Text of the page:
For the second step of the grasping problem (i.e., closing of the fingers), previous grasping synthesis methods are mainly based on the generation of force closure (FC) grasps ([
24,
25,
26]). This means that the robotic hand is able to maintain the manipulated object inside the palm despite any external disturbance and evaluate the contact forces including those due to friction. FC is generally used to implement the grasping of rigid objects with a low number of frictional contacts by taking into account geometric criteria of their contact surfaces. Nevertheless, traditional FCbased approaches cannot be applied to deformable objects due the complexity of their interaction with the robotic hand’s fingers: the object deforms (i.e., its size and shape are changed) and the contact surfaces evolve dynamically while contact forces are applied by the fingers. New reactive methods based on the detection and avoidance of slippage have been developed in order to solve this limitation in the grasping of deformable objects. For instance, Kaboli et al. [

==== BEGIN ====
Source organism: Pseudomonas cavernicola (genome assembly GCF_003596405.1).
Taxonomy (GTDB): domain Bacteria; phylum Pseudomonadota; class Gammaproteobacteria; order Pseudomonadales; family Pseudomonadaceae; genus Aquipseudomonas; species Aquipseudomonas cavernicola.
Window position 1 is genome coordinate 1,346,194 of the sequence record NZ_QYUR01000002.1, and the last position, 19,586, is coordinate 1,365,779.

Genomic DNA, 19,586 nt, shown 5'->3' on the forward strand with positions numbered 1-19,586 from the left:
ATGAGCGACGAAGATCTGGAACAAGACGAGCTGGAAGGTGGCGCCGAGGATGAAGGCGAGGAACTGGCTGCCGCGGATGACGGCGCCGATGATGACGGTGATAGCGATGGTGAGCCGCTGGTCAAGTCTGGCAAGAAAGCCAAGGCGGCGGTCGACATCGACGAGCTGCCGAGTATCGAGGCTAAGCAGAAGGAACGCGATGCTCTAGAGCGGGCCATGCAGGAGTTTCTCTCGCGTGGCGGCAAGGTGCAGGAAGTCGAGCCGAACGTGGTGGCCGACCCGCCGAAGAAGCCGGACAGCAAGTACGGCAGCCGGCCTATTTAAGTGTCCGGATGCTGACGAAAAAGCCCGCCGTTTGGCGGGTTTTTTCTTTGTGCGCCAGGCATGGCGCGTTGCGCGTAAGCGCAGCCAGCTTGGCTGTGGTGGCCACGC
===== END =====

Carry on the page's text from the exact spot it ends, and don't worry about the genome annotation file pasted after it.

27] computed the tangential forces required for slippage avoidance and adjusted the fingers’ relative positions and grasping forces accordingly, taking into account an estimation of the weight of the grasped object. The main drawback of this approach is that the relationship between applied forces and object deformation is not considered. Zhao et al. [
28] proposed a new slip detection sensor based on video processing in order to perceive multidimensional information, including absolute slip displacement, the deformation at the object surface, and force information. This method is only applied for 2D objects with transparent and reflective surface, such as pure glass. However, these types of materials are not common in deformable objects. In addition, the stress state of the gripper–object interface is not precisely analyzed when taking into account the properties of the object’s material.
In order to solve all these limitations of reactive strategies, it is crucial to use a suitable contact model ([
29,
30,
31,
32]) that explains the coupling between the contact forces and the object deformations. A precise contact model can be exploited to provide a set of grasping forces and torques that can be applied to maintain equilibrium before and after the deformation [
33]. Thereby, the grasp stability can be computed in realtime while the contact surfaces evolve during deformation. This evolution of the object surface is obtained by sampling mechanical deformation models [
34], mainly massspring systems ([
35,
36]), finite element methods (FEM) ([
37,
38]), and impulsebased methods ([